“When they did finalize their intent to make the whole end of the year online, it was too late for me to return because the borders of my country had already closed,” said Tarsoo. “I am boarding a repatriation flight, organized by the Ministry of Foreign Affairs of my country for Mauritians stranded abroad, in less than two weeks. I would have returned at the start of summer if I could but that’s how things turned out to be.” 

Amidst adapting to remote learning and social distancing this spring, international students at American universities were more or less on their own, thousands of miles from their family and other support structures. Fang told The Daily she felt concerned for her international friends trapped in the U.S. –– “Even though they tell me they are fine just staying in the dorms, I feel like the fact that they are not able to go out is still a big problem.” 

Nuzhah, who lived on campus for the entirety of the spring says she wasn’t able to get out much and “it [was a] lot of screen-time.” 

“My relatives [were] worried, although I feel like they would have been more worried if I were off-campus,” Tarsoo told The Daily.

When asked about her remote learning experience for the past spring quarter, Parwani told the Daily that she sometimes felt like she wasn’t going to Stanford anymore –– “I was just engaged in some sort of learning platform online,” she added. The time difference between India and Stanford made the already challenging online experience even more difficult. 

Although all online classes at Stanford are recorded and can be viewed at later times to accommodate international students who are unable to attend classes in another time zone, the reality of such a measure proved not practical for everyone. Discussion and participation-heavy classes almost had to be taken in synchronized manner. Luckily for Parwani, the two synchronized classes she took met at 11 p.m. India time, which was a comparatively reasonable time for her compared to other international students who had classes at trickier times like 2 a.m. or 3 a.m.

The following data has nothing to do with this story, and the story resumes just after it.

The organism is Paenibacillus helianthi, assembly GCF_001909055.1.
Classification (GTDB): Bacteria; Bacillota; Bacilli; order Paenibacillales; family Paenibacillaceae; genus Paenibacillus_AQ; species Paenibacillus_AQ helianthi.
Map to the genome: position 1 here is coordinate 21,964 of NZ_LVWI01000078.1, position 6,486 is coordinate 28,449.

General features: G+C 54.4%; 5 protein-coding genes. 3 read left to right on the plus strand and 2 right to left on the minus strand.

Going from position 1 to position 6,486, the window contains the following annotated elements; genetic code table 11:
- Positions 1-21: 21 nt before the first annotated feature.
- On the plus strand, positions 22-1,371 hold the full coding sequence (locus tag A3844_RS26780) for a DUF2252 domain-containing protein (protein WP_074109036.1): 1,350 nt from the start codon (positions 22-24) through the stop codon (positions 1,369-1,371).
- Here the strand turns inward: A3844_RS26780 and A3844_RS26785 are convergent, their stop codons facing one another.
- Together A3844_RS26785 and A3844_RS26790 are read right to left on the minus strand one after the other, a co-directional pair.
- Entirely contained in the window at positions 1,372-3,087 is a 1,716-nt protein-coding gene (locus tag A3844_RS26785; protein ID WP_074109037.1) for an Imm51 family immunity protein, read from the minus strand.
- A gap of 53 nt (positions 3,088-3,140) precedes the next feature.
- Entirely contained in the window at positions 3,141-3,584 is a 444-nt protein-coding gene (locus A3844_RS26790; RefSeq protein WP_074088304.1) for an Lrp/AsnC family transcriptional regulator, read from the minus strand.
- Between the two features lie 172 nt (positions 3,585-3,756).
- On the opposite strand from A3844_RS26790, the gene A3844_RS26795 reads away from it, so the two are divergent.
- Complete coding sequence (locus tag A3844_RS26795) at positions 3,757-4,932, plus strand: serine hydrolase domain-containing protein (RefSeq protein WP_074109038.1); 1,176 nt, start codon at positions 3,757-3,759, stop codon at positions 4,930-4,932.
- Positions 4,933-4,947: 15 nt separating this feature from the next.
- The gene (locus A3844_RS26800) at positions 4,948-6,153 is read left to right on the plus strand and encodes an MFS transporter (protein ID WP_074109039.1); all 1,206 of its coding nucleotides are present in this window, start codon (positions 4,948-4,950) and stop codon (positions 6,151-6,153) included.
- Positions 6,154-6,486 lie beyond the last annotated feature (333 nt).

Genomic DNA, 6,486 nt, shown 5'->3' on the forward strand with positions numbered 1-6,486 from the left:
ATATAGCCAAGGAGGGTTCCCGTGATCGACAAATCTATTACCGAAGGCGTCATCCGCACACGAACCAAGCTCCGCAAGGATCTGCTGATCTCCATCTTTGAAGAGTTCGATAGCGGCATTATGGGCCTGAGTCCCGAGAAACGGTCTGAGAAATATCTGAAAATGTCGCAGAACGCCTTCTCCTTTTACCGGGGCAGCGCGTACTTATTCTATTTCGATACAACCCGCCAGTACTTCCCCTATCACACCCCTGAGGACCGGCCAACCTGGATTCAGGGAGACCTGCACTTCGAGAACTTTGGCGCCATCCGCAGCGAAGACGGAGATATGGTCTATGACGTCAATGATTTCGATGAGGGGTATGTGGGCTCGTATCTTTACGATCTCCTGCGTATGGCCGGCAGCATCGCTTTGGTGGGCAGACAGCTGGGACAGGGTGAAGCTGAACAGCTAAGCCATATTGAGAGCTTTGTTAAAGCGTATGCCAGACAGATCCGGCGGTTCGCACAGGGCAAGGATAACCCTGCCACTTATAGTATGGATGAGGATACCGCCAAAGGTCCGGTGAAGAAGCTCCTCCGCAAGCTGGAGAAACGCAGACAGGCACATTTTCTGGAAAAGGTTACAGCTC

Besides difficulty attending classes, the time zone difference makes it hard for international students to engage in other school offerings. The biggest challenge for Fang during spring quarter was not being able to attend or participate in many clubs and student activities 

“I couldn’t pay as much attention as I wanted to many cool speaker series from different clubs,” Fang said. As for Parwani, who has a habit of attending office hours during the normal school year, she found it exhausting to attend virtual office hours in a time zone 12 hours and 30 minutes behind. 

The spring virtual experience plays a huge role in international students’ plans for the 2020 school year and beyond, on top of safety concerns. Even though the school has announced flexible plans for the upcoming school year, many international students find themselves disoriented amidst recent Re-Approaching Stanford communications indicating an upcoming academic year that will consist of mostly online, socially-distanced academic programming. 

On the one hand, if the student chooses to enroll online, they will have to continuously battle with time zone differences; on the other hand, getting back to campus means going through the lengthy and risky journey all over again, not to mention dealing with the difficulties of getting visas approved on time. Under such circumstances, some current international students are considering taking a gap year, waiting until things are more normal to resume their studies.

“I want to get a complete frosh experience, not just one from my screen,” says Lora Xie, a high school senior from China who was admitted to the Stanford class of 2024 but decided to enroll with the class of 2025. 

International students make up roughly 10% of the undergraduate population at Stanford, and while some international students feel like the University is at least partially aware of the unique dilemmas they face and making accommodations for people in different time zones to take exams, many still find some of the challenges insurmountable. 

Contact Annie Li at ALi21 ‘at’ thehill.org.

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Annie Li is a high school student writing as part of The Stanford Daily's Summer Journalism Workshop.